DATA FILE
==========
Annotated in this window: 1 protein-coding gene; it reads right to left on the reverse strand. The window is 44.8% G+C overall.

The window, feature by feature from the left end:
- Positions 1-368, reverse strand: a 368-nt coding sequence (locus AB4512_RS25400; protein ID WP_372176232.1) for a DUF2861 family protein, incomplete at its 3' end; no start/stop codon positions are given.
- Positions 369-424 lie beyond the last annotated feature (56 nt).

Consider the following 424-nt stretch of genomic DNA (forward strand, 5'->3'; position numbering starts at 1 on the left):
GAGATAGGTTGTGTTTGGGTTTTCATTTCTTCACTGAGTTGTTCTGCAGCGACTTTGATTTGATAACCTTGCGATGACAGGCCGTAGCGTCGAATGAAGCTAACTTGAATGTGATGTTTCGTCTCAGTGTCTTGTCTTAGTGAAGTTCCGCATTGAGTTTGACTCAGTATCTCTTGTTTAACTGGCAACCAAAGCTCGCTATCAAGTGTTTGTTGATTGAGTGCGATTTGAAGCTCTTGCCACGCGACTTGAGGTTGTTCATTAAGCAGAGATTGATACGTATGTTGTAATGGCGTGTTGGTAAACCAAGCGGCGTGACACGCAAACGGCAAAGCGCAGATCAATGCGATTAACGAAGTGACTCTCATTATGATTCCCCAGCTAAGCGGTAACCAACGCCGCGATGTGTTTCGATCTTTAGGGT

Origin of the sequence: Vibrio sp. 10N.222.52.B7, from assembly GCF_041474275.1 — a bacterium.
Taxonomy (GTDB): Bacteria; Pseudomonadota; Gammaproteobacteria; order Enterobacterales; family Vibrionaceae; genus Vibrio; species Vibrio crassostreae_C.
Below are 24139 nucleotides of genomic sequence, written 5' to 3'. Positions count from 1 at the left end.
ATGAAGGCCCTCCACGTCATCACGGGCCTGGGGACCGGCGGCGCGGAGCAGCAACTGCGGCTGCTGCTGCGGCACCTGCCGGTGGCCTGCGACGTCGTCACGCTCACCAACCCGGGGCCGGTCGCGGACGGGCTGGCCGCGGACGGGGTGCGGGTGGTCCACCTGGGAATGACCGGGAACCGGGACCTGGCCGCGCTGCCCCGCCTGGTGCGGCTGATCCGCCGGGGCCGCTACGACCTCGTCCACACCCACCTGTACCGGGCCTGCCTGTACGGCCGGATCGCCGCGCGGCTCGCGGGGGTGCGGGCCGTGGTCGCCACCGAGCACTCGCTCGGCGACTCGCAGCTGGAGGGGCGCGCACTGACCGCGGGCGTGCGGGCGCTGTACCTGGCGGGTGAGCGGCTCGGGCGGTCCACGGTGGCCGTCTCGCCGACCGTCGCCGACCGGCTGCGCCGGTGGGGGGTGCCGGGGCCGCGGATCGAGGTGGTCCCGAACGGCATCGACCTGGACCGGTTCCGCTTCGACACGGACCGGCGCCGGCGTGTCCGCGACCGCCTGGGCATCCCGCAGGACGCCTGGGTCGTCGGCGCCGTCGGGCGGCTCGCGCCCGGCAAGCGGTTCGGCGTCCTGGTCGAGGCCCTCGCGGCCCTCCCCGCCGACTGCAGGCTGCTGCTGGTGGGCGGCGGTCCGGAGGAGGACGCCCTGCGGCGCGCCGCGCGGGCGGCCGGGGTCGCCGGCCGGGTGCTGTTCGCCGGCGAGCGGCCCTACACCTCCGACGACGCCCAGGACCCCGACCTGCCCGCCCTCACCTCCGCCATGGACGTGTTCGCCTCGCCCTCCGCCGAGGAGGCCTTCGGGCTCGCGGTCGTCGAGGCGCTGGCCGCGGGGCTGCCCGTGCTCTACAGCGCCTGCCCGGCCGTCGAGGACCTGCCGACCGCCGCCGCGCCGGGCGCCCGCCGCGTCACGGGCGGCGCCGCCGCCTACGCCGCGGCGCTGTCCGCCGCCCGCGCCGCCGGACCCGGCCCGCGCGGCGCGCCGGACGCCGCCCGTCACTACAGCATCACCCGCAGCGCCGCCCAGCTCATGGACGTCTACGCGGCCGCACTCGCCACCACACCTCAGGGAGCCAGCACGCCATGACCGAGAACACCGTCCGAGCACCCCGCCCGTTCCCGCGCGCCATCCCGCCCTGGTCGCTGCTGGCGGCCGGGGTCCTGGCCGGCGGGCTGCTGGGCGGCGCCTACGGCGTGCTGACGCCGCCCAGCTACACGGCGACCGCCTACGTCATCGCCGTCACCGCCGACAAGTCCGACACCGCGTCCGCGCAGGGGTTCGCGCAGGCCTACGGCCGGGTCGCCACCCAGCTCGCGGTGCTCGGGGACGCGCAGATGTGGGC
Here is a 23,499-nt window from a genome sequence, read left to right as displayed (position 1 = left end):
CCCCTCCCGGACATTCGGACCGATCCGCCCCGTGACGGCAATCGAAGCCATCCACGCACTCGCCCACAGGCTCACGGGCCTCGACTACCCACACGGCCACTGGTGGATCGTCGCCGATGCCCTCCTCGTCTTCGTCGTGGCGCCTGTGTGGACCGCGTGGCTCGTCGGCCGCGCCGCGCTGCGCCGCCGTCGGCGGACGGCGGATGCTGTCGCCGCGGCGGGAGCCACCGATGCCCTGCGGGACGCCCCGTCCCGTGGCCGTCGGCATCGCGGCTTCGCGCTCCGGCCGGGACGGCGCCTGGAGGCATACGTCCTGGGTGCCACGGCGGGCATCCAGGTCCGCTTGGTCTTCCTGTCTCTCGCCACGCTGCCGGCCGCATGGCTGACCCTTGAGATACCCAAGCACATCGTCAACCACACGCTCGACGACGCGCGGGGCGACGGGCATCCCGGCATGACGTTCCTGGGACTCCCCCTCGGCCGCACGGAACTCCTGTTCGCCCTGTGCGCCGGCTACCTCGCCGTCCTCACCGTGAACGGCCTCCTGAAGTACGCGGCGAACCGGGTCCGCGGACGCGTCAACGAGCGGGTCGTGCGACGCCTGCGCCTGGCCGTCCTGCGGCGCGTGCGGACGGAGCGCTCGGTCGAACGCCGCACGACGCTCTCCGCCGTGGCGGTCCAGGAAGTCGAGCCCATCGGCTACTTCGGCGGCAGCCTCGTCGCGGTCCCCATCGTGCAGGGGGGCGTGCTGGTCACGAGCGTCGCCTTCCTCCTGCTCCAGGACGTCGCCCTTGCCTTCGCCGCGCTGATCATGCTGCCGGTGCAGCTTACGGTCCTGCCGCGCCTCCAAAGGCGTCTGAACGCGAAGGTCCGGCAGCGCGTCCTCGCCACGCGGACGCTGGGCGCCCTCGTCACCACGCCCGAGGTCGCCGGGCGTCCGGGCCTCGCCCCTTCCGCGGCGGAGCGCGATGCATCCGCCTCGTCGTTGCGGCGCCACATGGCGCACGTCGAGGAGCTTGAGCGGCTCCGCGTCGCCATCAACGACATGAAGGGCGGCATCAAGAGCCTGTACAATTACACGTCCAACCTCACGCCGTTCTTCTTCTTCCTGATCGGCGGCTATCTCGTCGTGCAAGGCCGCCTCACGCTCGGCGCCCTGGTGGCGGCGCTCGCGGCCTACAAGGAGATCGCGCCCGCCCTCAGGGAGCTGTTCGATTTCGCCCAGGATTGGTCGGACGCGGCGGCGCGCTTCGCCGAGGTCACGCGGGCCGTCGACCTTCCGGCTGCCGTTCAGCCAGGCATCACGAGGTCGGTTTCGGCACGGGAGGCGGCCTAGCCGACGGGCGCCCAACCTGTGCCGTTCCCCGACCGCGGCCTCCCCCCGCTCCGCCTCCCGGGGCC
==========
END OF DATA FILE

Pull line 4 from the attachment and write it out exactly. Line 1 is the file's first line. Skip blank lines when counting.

- Positions 369-424 lie beyond the last annotated feature (56 nt).